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Perspective | Sleep and travel: How to cope?

How to help little ones catch z's while you're away from home.

A little forward thinking and some preparation can make all the difference when it comes to your child sleeping whilst traveling. Here are my top tips for helping little ones to sleep when you are away from home.

Plan travel times around nap times

If you can, this would be my number one tip. Obviously, you can’t dictate what time your plane takes off, but you can take steps to ensure that your little one is due a nap around the same sort of time. If you’re driving, you’re in better control, and you can make sure that you’re on the road for sleep. This will make the whole journey a lot easier all round.

Bring comforting items from home

If your little one only sleeps with a certain blanket at home, for goodness’ sake don’t forget to bring it! Lots of kids are soothed by home comforts, so it makes sense to bring a few with you to make relaxing and falling asleep a lot easier.
White noise will not only help your child sleep at home but will also help their sleep whilst you are away.

Stay flexible

Children pick up on our stress, so if you’re worrying about nap time and how on earth you’re going to make it happen, it’s not going to do anyone any favors. Stay calm, and be as flexible as you can. This might mean your little one has to take a nap in a pram, rather than a bed for once, look to the last tip if they always have a certain blanket for their nap take it with you for the nap on the go. It may mean that nap time needs to move a little. Just remember that traveling is very short term and you can readjust the routine once you reach your destination.

Get plenty of rest before you travel

There’s nothing worse than setting out on your travels on limited sleep! Make sure you prepare well in the days ahead of your journey so that you can minimize the exhausting effects of traveling. This goes for everyone, not just the kids!

Take steps to adjust to a new time zone as soon as possible

Jet lag is no fun! If you’re traveling to a new time zone, it makes sense to try and adjust to it as soon as you can. Wake your child at the local time rather than the time your child should be on and stick to this as much as you can. Of course, stay flexible, but the more you insist on the new time zone, the easier the transition will be for your child.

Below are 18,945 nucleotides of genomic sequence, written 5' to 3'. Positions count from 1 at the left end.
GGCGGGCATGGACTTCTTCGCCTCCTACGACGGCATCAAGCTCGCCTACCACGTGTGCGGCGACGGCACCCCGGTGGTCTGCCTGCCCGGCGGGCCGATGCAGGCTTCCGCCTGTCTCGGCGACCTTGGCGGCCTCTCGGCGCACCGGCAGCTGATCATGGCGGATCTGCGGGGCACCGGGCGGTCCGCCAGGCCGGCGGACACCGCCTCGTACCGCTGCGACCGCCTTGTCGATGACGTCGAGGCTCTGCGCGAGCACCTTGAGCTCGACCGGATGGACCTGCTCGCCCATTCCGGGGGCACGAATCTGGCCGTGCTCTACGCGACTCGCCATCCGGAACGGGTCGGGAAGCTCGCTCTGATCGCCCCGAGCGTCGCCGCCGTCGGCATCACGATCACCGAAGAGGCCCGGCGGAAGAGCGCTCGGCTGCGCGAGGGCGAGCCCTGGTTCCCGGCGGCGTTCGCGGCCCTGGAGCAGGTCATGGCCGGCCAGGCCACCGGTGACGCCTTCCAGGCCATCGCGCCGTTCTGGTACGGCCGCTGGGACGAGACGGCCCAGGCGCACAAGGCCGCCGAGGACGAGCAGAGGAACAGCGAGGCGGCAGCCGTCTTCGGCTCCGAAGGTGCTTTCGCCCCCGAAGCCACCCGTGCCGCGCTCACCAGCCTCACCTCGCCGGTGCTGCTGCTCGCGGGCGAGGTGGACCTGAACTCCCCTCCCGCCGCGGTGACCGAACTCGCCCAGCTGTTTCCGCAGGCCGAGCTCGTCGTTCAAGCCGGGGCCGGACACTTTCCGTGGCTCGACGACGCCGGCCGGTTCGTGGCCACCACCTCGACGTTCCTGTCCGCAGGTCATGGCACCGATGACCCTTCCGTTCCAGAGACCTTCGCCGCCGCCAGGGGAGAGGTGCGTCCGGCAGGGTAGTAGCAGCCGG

Don’t be tempted to skip naps

When you’re traveling, it can be tempting to skip naps, or you might even forget about them altogether in the busyness of the journey. This is not a good idea! Overtired kids on journeys are not much fun, so make sure you stick to your schedule as closely as possible. Having a little downtime during the day will make it much easier for your child to nap, bring any comfort items including white noise. The white noise can help your child relax by blocking out other noises around.

Don’t attempt to sleep-train on vacation

Hopefully, you will have already completed your gentle sleep training program before you travel, but if you’re in the middle of it, then it’s a good idea to hit the pause button for a while. Take your cues from your child and go with the flow while you’re away. You can pick back up again when you return.

Don’t worry about changes in routine

While you’re away, you might find that the easiest way to get a night’s sleep is by bringing your child to bed with you. Lots of families end up doing this, and there is nothing wrong with it at all. That said, if you don’t usually bed share at home with your child, make sure that this situation doesn’t continue once you get home. It’s important to return to your usual routine quickly to make the transition easier.

It’s normal for a little disruption to sleep to occur while you travel, but if you follow my tips, you should be able to minimize the effects and have a happy vacation. Good luck!

This column was previously published on Reprinted with permission from Rebecca Michi. 

Editor’s note: Publication of an opinion piece does not mean Seattle’s Child or its staff endorses the views of the author.

More on getting a good night’s sleep:

Sleep training for parents: After young kids, adults often have to relearn how to sleep soundly.

New Mom Dispatch: Confessions of a sleep trainer

Sleep consultants offer solutions to children’s sleep problems

About the Author

Rebecca Michi

Rebecca Michi is a Shoreline-based children’s sleep consultant and author of the book "The Baby Sleep Plan."